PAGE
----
i think we’ll make it either way, as england should take care of the others with ease and we should get two wins, although i think we can sneak through on 4 points, i want to see at least 5.

    of course, 5 points probably leads to germany, so gimme 6 or 7 and a bunch of goals in at least one win.

    (knowing the english, they’ll probably try to injure howard. bitches.)

  • Dr Dreadful

    We’ve beaten them a few times before at some other things.

    With help! 😉

  • Dr Dreadful

    Team USA in the past has had a lot of the same tactical problems as England – particularly a tendency to overthink things and the apparent expectation that the other team should just stand and watch you play the moves you’ve worked out on the training ground. When those moves don’t work, you’ve ended up completely baffled and without a Plan B.

    I sure hope your national team doesn’t try some of the dire stuff that’s been on offer in MLS. The other week I saw a Chicago defender put the ball out for a corner when there was no attacking player within 50 yards of him. Couldn’t believe my eyes.

  • zingzing

    maybe he was seeing things. ever heard of that guy who threw a no-hitter on acid? yeah, well, this didn’t work out the same.

    as for the us’ tactical issues, they seem to be playing a lot more fluidly this year, trying not to make stuff happen, but taking advantage of what falls in their laps. it never looks like they’re trying to build up to anything. it’s just the right circumstances come their way–a muffed pass, a defender that trips, a failed dive, all the little things. it always feel like luck, or the other team’s mistake to me.

  • El Bicho

    Is Dan passed the age cut-off where grown-ups can talk about drugs?

    zinger, have you seen “Dock Ellis & The LSD No-No by James Blagden” at youtube? you may want to

  • STM

    Doc writes: “With help! ;-)”

    Lol. Of course, Dear Doc, no doubts there about that and that our brethren in the Old Dart scored most of the goals after getting off to a slow start. I wasn’t going to be specific but they still deserve it, and it’s you Poms who still carry on with that silly “two world wars and a world cup too”, isn’t it? It’s 40 years ago since that last one and you still can’t let go!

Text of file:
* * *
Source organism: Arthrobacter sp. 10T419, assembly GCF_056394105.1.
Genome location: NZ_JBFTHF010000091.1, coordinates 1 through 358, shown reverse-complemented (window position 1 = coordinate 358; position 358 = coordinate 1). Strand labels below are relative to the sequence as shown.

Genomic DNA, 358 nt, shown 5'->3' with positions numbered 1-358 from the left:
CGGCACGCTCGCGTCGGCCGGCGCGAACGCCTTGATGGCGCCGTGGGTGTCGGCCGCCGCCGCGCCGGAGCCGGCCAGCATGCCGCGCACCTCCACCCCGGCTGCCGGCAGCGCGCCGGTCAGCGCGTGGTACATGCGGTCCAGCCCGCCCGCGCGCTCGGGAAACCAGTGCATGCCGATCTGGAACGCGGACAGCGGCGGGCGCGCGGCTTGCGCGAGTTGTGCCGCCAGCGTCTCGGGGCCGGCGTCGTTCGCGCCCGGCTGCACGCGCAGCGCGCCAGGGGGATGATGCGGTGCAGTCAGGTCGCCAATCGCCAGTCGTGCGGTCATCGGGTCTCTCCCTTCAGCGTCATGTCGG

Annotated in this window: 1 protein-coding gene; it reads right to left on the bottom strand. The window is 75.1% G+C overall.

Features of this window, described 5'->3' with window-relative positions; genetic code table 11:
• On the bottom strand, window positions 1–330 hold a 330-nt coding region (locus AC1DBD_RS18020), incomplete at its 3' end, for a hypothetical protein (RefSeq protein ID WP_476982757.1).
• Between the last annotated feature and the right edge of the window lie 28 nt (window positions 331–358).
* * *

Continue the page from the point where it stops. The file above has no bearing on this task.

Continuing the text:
I was thinking of some specific Aussie fixtures as part of the whole where we got through to the second round in a couple of previous world championships and then into the final: Passchendaele, Villers-Bretonneux, Amiens, Hamel, St Quentin Canal, Hindenburg Line … Tobruk, El Alamein :)

    You know, some of those friendly little international fixtures against the naughty side we hate to love (still) and love to hate (although there’s another team in this part of the world that’s still not that popular, either, and we beat them in the last world cup).

    OK, I know I’m being very, very naughty. But erhaps we could ALL draw on such lessons to countering the machine-like perfection of our continental cousins.

    The trick: do something completely unexpected to confound them. Like fight back from the opening whistle and then keep battling away at them like rats up a drainpipe even if you’re down at half time. Eventually, they’ll get tired and the goals will come.

    Tactics? Nah. Just stick it out … then belt ’em.

    (In the real world, however, I’m predicting they’ll give us an absolute caning).

  • zingzing

    eb: yep. masterpiece. i assume you’re talking about the completely incredible animation.

  • Dr Dreadful

    maybe he was seeing things.

    Yeah, probably. They were playing the Galaxy. When you know David Beckham’s on the other team, small wonder if you start seeing him out of the corner of your eye everywhere!

  • STM

    I can remember when Beckham came here with the Galaxy to play. Everyone just turned out to see him … mainly women.

    They packed out the stadium.

  • Dr Dreadful


    And ask any one of those women what the score was, they wouldn’t have been able to tell you…

  • zingzing

    i looked at tickets for la’s game in ny sometime this summer… tickets that usually go for $12 were going for something like $700. that can’t be right, but that’s the figure that’s sticking in my head. maybe it might as well have been $700…

  • Dr Dreadful

    Probably Ticketmaster trying to pull a fast one before they drop ’em to the actual list prices. There are always going to be a few numbnuts who’ll fork out $700.